KAY: Which came first for you? Singing or acting?

TVEIT: I’ve always sung. I started at a very young age, and I did a couple plays in high school, but I wasn’t a theater kid growing up, so it wasn’t something I was all about when I was younger. At the same time, looking back now, I’ve always been an avid television watcher and a big movie buff. I watched so many movies when I was a kid, and I’d watch them over and over. Even though I didn’t know that this was where I was going to end up, a lot of what I experienced was influencing, subconsciously, where I would end up later on. I started acting through musical theater, and as I went on, I started taking more and more on-camera and straight acting classes to hopefully expand into the on-camera work.

KAY: Do you think singing is something you would ever do on its own as a career aside from theater?

TVEIT: When I was younger, I guess I thought that was a possibility? I don’t know. I’m open to it in a way… They’re making an album of this show that I am doing, a live album. I don’t know. I don’t write music, or I never have before—so I’m open to it, but that’s not something that I’m actively pursuing. I definitely love to sing, and I definitely want to continue doing theater, but I also really love acting—as much as I love singing. That’s what it has come to in the last couple years. It would be hard for me to do, to have the energy needed to pursue a separate singing career. Who knows what could happen in the future, but I just think it would be hard to designate enough energy to it.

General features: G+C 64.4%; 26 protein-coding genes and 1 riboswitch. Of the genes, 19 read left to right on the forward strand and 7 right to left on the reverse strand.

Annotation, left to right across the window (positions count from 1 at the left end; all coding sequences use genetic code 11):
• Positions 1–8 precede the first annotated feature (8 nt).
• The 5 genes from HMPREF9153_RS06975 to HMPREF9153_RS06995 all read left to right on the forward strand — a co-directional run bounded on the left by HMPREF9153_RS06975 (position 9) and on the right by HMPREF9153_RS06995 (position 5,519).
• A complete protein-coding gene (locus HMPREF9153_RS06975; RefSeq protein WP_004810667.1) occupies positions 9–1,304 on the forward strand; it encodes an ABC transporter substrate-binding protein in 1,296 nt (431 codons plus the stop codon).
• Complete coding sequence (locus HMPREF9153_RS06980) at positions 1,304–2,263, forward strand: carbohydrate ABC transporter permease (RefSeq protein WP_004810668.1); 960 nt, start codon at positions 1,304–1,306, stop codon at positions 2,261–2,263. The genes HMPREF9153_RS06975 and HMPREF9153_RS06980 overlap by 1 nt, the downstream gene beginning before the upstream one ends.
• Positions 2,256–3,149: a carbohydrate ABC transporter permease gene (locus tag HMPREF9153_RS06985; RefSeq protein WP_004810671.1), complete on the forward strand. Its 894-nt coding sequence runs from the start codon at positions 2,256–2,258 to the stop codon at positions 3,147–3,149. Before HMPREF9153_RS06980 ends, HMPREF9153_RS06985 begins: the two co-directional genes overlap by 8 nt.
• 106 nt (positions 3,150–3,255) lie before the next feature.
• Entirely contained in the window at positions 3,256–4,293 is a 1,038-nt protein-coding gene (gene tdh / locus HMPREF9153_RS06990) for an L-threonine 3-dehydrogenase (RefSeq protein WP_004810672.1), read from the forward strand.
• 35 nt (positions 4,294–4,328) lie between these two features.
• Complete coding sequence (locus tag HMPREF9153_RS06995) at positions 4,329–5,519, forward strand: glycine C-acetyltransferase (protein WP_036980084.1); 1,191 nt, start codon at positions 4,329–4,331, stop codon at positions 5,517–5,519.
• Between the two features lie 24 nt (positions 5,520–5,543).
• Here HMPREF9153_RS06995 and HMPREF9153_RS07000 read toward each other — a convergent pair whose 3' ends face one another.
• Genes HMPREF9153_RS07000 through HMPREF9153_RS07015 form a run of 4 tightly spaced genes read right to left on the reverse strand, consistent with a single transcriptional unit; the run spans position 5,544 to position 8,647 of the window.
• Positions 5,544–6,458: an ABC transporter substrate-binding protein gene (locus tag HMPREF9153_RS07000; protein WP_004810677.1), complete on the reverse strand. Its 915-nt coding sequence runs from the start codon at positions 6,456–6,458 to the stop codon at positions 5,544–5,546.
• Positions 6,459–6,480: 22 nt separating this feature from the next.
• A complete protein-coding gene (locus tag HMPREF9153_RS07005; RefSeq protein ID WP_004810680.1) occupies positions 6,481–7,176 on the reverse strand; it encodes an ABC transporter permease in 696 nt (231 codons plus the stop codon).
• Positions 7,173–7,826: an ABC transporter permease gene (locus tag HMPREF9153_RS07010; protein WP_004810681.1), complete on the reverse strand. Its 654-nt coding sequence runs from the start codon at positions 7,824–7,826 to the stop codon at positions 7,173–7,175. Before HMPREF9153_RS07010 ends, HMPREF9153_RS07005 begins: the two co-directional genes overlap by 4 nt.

KAY: It seems like an option that would be well received. You’ve had an overwhelming response to the series of live shows, from what I can gather. Your fans essentially broke the venue’s ticketing and e-newsletter system when pre-sale tickets were released, and the entire run sold out quickly. Has it been as easy to implement as you thought? Has the experience of the show met your expectations?